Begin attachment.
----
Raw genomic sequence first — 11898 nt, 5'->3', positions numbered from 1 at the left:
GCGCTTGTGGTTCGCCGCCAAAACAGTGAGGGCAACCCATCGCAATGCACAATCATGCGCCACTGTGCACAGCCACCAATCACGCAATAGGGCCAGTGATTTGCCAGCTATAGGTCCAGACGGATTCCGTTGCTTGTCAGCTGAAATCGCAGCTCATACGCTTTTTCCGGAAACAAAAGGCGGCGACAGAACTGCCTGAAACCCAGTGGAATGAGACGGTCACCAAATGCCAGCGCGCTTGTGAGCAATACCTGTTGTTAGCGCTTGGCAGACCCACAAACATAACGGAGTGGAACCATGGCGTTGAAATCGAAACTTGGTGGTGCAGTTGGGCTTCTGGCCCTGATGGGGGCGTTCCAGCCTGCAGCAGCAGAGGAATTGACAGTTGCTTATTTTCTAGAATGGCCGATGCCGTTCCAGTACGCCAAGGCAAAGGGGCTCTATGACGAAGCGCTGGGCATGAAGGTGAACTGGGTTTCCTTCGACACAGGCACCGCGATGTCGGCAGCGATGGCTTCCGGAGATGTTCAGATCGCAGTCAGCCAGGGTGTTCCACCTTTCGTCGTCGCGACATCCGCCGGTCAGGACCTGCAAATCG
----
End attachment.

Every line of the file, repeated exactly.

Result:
Raw genomic sequence first — 11898 nt, 5'->3', positions numbered from 1 at the left:
GCGCTTGTGGTTCGCCGCCAAAACAGTGAGGGCAACCCATCGCAATGCACAATCATGCGCCACTGTGCACAGCCACCAATCACGCAATAGGGCCAGTGATTTGCCAGCTATAGGTCCAGACGGATTCCGTTGCTTGTCAGCTGAAATCGCAGCTCATACGCTTTTTCCGGAAACAAAAGGCGGCGACAGAACTGCCTGAAACCCAGTGGAATGAGACGGTCACCAAATGCCAGCGCGCTTGTGAGCAATACCTGTTGTTAGCGCTTGGCAGACCCACAAACATAACGGAGTGGAACCATGGCGTTGAAATCGAAACTTGGTGGTGCAGTTGGGCTTCTGGCCCTGATGGGGGCGTTCCAGCCTGCAGCAGCAGAGGAATTGACAGTTGCTTATTTTCTAGAATGGCCGATGCCGTTCCAGTACGCCAAGGCAAAGGGGCTCTATGACGAAGCGCTGGGCATGAAGGTGAACTGGGTTTCCTTCGACACAGGCACCGCGATGTCGGCAGCGATGGCTTCCGGAGATGTTCAGATCGCAGTCAGCCAGGGTGTTCCACCTTTCGTCGTCGCGACATCCGCCGGTCAGGACCTGCAAATCG